In my last blog on hummingbirds, I posted a poll and asked readers to vote on an animal-related subject for the next blog. The poll currently has a grand total of two votes and one of them may have come from me. Apparently bloggers don’t use polls. Either that or some people were secretly hoping I’d get discouraged and stop blogging. At any rate, my blog today is going to swim through the world of Finding Nemo, one of the greatest Pixar films of all time. If you’ve never seen this awesome underwater show, there are spoilers ahead. In fact, I am going to encrypt this blog with a password that relates to the movie. The password is the name of the volcano inside the fish tank. What’s that? You’re still reading? Well I tricked you into reading an alternate blog. The real blog is ten times better and includes a picture of me with Bruce the Great White Shark. As a biologist, I will be examining the different animal species portrayed in the movie and revealing some cool facts about them. Beautiful pictures will also be included. Let’s dive in!
Our first subject will be the protagonist of Finding Nemo. Nemo is a false clownfish (True clownfish and false clownfish are distinct species but they have similar traits and appearance.). Clownfish are known for living in a symbiotic relationship with sea anemones. A symbiotic relationship is one in which each creature benefits from the other. Clownfish are not very large or powerful. They also don’t secrete poisons or have any body armor. This means that many predatory fish would enjoy munching down on clownfish, even though they smell fishy and taste funny. Sorry, I couldn’t resist. Anyway, the clownfish has solved its defensive problems by taking up residence among anemones, which is why it is sometimes known as the anemonefish. Clownfish grow to just over 4 inches in length and can be found among the reefs in the Pacific and Indian Oceans. Finding Nemo is based in the Great Barrier Reef in Australia.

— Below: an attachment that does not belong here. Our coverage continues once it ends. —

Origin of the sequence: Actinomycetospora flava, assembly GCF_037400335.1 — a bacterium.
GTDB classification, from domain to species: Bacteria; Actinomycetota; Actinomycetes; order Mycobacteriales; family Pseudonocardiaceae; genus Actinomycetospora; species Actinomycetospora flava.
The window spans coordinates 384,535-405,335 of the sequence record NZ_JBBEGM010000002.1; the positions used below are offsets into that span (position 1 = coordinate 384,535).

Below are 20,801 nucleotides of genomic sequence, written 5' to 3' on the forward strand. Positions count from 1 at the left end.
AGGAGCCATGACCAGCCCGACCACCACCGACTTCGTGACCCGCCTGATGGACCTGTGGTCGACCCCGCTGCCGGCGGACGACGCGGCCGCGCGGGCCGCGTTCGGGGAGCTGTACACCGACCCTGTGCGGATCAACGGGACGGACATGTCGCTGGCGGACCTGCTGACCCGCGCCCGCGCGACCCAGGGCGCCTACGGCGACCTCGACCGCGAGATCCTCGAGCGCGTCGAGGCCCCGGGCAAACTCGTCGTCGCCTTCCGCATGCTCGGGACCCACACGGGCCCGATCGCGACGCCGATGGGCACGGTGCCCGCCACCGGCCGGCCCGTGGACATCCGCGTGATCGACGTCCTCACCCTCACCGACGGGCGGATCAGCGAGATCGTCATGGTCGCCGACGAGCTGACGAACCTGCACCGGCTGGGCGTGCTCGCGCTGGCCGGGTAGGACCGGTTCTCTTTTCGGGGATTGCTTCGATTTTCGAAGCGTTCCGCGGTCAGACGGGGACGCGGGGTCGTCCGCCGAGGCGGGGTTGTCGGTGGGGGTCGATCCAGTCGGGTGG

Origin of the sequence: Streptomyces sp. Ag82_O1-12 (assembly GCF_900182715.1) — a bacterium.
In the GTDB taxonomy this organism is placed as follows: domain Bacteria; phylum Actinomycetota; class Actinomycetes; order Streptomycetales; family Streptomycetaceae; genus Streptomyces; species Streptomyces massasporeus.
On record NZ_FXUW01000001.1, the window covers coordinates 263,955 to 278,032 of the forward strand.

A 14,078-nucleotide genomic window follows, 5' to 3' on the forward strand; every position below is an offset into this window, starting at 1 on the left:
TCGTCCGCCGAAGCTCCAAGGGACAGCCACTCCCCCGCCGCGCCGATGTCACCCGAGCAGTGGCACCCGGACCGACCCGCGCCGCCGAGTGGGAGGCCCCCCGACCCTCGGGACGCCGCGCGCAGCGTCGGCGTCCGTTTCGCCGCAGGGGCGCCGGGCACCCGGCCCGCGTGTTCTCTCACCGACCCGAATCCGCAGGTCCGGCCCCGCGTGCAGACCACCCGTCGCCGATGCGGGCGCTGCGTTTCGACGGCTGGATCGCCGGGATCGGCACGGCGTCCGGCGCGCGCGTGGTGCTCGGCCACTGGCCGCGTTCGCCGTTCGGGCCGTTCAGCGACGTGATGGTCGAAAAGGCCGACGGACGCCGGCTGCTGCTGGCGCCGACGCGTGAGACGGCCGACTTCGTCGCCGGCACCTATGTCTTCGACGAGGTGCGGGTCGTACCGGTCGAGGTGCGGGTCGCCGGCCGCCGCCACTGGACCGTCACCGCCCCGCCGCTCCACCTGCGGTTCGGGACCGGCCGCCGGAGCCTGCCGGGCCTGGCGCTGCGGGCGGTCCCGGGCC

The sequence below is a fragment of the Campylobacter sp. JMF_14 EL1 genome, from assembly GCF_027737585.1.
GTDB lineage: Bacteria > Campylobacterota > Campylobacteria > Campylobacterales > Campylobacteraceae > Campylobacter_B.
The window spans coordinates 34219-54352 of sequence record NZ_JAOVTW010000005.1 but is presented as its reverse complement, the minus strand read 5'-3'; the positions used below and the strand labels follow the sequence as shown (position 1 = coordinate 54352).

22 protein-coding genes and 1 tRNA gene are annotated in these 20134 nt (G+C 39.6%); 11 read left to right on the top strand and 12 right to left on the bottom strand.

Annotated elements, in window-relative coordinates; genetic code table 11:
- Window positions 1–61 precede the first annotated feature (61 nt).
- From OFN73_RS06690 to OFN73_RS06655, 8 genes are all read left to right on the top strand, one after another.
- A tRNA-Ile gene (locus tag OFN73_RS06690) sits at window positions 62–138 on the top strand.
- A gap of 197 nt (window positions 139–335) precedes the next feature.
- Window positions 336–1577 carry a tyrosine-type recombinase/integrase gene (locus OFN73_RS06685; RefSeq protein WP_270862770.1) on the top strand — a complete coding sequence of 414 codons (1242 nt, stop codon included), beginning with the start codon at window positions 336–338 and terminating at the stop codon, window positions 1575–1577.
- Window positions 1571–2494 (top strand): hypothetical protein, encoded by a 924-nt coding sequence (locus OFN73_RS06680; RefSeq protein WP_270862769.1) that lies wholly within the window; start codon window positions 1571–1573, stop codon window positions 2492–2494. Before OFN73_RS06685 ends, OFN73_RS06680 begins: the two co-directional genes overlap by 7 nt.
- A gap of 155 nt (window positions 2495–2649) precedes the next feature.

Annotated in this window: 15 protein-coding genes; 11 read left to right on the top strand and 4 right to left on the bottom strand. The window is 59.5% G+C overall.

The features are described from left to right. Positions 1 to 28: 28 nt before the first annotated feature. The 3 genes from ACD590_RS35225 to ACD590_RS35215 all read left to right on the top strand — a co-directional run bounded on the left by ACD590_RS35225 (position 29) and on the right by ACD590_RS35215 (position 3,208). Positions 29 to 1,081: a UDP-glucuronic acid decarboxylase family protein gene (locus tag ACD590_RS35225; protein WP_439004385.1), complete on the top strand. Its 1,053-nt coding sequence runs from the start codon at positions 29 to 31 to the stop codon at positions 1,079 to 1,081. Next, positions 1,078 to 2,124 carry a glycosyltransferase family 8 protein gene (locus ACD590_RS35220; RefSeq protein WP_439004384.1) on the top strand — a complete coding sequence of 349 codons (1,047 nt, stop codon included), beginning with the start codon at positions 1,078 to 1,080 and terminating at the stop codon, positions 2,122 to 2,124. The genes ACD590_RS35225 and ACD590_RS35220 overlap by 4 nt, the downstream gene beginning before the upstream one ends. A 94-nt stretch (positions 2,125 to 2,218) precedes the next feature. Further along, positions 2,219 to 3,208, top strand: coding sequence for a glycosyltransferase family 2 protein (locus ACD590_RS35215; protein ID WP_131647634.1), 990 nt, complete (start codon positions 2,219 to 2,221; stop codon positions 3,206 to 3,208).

Though they have the appearance of plants, sea anemones are actually carnivorous animals! They are related to jellyfish and possess tentacles with stinging cells that inject neurotoxins into potential prey and cause paralysis. Clownfish have . . . does anyone else ever feel weird that we sometimes use a single word form to indicate both an individual and a group? We have a fish and fish. A deer and a herd of deer. A moose and many moose. We use geese for the plural of goose, why not call a group of moose ‘meese’? Anyway, clownfish have a layer of mucus that protects them from the stinging cells of the anemone. This allows a clownfish to live safely while the anemone keeps away potential predators. Now here’s the catch, there are some species of fish that can eat anemones without being harmed. Butterfly fish enjoy nibbling off pieces of the anemone. This is where the clownfish does its part by aggressively chasing away butterfly fish so that the anemone remains unscathed. Clownfish will also remove parasites that attempt to feed on the anemone. The clownfish also gets to munch on leftovers from the anemone’s dinner. Pretty cool arrangement, right?